What is Pragmatic Philosophy?

Pragmatic is an adjective that describes a person or solution that takes realistic approach to real-world problems. It is rooted in the Greek word pragma, meaning “deed,” and the philosophy that it refers to has historically described philosophers and politicians who were more concerned with the practical applications of ideas than they were with abstract notions. The four-year-old who wants a unicorn for her birthday isn’t being pragmatic, as she is asking for something that won’t be possible to fulfill in the long run.

The philosophical tradition of Pragmatism emerged from American universities in the 1870s as a third alternative to analytic and continental traditions worldwide, with Peirce, James, Mead, and Dewey leading the first generation of self-conscious pragmatists. A number of subsequent pragmatists, most notably Rorty, have been skeptical of the idea that empirical knowledge rests on an epistemically privileged set of foundational beliefs, arguing that it is more like a coherent web than a hierarchical structure (Pearce 1966); that truth is a consequence of pragmatically grounded beliefs, not a metaphysical property that a proposition may possess or not; and that the logic of justification is a matter of entitlements in the language-game of argumentation rather than an atomic metaphysical structure of certainties (Brandom 1994).

Linguistic Pragmatics:

Linguistic pragmatics is the study of how people use language to convey information and communicate intentions and actions, and how speakers negotiate these communication goals with one another in varying contexts. It deals with questions such as: what does it mean for speakers to be pragmatic? How do speakers know what to say when they don’t have complete information about a situation? How do speakers manage to communicate a goal when they have not yet achieved that goal?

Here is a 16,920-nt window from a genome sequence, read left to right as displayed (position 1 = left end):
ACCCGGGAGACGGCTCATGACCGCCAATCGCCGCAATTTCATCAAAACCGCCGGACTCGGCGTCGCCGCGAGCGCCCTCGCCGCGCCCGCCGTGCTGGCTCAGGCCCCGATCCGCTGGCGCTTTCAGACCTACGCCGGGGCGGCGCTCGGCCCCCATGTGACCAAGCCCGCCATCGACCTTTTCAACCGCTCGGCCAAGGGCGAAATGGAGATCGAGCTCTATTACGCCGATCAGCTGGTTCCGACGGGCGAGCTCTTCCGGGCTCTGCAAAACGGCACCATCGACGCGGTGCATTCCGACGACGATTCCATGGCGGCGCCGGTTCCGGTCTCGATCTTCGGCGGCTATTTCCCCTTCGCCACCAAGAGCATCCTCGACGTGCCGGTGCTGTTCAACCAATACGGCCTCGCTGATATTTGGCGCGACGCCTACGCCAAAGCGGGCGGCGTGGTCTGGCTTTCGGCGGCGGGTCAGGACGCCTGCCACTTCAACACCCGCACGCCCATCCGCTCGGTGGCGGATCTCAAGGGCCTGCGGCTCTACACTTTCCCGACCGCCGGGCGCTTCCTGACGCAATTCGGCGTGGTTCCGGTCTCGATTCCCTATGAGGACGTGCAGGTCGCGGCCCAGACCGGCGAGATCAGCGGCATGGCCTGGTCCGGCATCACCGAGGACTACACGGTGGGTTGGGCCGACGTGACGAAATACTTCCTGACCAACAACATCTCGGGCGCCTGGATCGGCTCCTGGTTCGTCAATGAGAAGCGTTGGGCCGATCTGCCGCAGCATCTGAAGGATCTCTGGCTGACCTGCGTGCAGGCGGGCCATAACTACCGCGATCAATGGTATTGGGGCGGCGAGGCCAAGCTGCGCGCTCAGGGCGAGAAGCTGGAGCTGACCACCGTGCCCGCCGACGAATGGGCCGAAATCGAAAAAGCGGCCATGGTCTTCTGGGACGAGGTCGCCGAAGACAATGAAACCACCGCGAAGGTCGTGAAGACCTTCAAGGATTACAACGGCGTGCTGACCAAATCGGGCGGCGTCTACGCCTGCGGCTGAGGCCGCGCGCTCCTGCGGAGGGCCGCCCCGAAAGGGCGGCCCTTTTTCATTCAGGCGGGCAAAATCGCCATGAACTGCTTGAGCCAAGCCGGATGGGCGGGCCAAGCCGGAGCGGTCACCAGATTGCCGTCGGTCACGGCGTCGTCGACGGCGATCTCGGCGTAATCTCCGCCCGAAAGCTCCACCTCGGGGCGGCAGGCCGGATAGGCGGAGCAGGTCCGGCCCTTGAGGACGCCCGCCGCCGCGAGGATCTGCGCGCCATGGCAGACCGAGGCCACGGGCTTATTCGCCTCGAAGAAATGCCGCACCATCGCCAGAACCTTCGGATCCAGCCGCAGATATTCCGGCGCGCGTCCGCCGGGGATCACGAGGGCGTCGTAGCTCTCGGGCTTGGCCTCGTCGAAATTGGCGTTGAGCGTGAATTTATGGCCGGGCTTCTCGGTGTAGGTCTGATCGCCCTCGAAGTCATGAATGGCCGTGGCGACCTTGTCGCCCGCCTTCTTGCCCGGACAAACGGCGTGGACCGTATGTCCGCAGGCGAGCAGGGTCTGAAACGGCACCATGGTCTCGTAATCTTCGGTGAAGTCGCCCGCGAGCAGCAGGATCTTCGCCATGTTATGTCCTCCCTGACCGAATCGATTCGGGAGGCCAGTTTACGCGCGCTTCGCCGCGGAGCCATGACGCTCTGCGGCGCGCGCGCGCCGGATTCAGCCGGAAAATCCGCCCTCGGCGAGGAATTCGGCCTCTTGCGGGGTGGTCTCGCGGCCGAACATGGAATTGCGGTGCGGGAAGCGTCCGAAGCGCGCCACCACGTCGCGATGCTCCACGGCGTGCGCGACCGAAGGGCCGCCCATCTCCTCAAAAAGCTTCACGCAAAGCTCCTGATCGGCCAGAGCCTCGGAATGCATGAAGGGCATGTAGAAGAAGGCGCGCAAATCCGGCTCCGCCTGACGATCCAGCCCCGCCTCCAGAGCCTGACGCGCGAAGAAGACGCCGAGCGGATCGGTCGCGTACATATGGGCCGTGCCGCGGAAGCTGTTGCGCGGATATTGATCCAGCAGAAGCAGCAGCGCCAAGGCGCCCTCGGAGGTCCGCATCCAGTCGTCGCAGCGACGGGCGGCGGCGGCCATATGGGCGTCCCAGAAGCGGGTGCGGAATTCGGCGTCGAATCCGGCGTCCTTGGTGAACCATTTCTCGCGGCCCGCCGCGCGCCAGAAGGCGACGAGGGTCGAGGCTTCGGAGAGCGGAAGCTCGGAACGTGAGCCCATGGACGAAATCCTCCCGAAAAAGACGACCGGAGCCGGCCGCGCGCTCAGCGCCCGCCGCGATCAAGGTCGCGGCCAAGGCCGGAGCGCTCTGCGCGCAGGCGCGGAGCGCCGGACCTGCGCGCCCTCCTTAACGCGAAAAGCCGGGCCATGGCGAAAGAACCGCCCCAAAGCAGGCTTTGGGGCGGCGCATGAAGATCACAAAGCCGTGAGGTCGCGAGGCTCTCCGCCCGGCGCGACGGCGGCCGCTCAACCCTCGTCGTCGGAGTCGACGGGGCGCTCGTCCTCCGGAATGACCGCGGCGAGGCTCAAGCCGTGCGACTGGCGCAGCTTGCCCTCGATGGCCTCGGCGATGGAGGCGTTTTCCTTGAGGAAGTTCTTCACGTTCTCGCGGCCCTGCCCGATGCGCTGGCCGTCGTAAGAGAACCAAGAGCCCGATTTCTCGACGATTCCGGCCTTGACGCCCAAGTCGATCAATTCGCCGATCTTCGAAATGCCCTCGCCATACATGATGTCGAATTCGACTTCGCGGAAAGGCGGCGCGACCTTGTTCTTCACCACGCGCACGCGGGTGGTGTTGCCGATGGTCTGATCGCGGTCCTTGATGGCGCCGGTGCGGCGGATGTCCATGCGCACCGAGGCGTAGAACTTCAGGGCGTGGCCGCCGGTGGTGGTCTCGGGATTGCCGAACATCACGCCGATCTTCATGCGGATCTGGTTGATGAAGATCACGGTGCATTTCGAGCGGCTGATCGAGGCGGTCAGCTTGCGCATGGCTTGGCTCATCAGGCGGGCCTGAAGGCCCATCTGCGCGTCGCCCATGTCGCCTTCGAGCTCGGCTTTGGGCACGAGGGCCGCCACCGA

A key part of pragmatics is the notion that every utterance contains some relevant information for the listener. Speakers make decisions about how to present this information in order to maximize the chances that their utterance will be understood by their addressees. Managing the flow of reference is a core principle in pragmatics, and one of its major frameworks is relevance theory, which was proposed by Dan Sperber and Deirdre Wilson.

There are many ways that pragmatics can be applied to ESL/EFL teaching. For example, pragmatics can be used to help teachers understand the social aspects of language learning. It can also be used to teach students about how to interact with colleagues from different cultures, as well as the role that cultural differences play in the pragmatics of different language systems. In addition, pragmatics can be used to highlight the fact that a person’s understanding of what another speaker means by an utterance depends on the context in which it is said. This type of linguistic pragmatics is an important element of intercultural competence.